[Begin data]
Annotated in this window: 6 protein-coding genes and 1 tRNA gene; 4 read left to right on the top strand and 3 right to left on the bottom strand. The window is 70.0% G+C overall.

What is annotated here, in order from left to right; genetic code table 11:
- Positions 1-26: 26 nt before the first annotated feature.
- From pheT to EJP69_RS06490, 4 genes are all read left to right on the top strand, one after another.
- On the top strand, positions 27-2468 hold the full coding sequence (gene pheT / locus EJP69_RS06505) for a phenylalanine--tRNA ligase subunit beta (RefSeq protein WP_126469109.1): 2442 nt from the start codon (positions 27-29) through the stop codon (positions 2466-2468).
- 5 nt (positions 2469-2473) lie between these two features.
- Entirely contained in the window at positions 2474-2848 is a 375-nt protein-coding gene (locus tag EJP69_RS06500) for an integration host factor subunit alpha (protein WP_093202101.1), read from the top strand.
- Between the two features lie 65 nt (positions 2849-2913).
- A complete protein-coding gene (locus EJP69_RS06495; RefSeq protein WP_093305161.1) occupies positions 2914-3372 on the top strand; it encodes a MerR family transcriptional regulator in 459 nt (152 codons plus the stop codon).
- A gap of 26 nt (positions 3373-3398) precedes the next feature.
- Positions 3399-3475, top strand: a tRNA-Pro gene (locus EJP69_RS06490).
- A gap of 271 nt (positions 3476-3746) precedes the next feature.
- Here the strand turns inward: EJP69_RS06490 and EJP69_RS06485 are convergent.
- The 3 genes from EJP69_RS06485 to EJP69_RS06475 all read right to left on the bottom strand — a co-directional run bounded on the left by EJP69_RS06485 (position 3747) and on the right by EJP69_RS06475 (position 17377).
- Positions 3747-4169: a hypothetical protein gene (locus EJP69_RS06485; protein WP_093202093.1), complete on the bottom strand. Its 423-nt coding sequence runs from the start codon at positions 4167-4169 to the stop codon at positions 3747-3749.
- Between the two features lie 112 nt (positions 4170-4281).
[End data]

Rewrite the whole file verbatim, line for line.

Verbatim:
Annotated in this window: 6 protein-coding genes and 1 tRNA gene; 4 read left to right on the top strand and 3 right to left on the bottom strand. The window is 70.0% G+C overall.

What is annotated here, in order from left to right; genetic code table 11:
- Positions 1-26: 26 nt before the first annotated feature.
- From pheT to EJP69_RS06490, 4 genes are all read left to right on the top strand, one after another.
- On the top strand, positions 27-2468 hold the full coding sequence (gene pheT / locus EJP69_RS06505) for a phenylalanine--tRNA ligase subunit beta (RefSeq protein WP_126469109.1): 2442 nt from the start codon (positions 27-29) through the stop codon (positions 2466-2468).
- 5 nt (positions 2469-2473) lie between these two features.
- Entirely contained in the window at positions 2474-2848 is a 375-nt protein-coding gene (locus tag EJP69_RS06500) for an integration host factor subunit alpha (protein WP_093202101.1), read from the top strand.
- Between the two features lie 65 nt (positions 2849-2913).
- A complete protein-coding gene (locus EJP69_RS06495; RefSeq protein WP_093305161.1) occupies positions 2914-3372 on the top strand; it encodes a MerR family transcriptional regulator in 459 nt (152 codons plus the stop codon).
- A gap of 26 nt (positions 3373-3398) precedes the next feature.
- Positions 3399-3475, top strand: a tRNA-Pro gene (locus EJP69_RS06490).
- A gap of 271 nt (positions 3476-3746) precedes the next feature.
- Here the strand turns inward: EJP69_RS06490 and EJP69_RS06485 are convergent.
- The 3 genes from EJP69_RS06485 to EJP69_RS06475 all read right to left on the bottom strand — a co-directional run bounded on the left by EJP69_RS06485 (position 3747) and on the right by EJP69_RS06475 (position 17377).
- Positions 3747-4169: a hypothetical protein gene (locus EJP69_RS06485; protein WP_093202093.1), complete on the bottom strand. Its 423-nt coding sequence runs from the start codon at positions 4167-4169 to the stop codon at positions 3747-3749.
- Between the two features lie 112 nt (positions 4170-4281).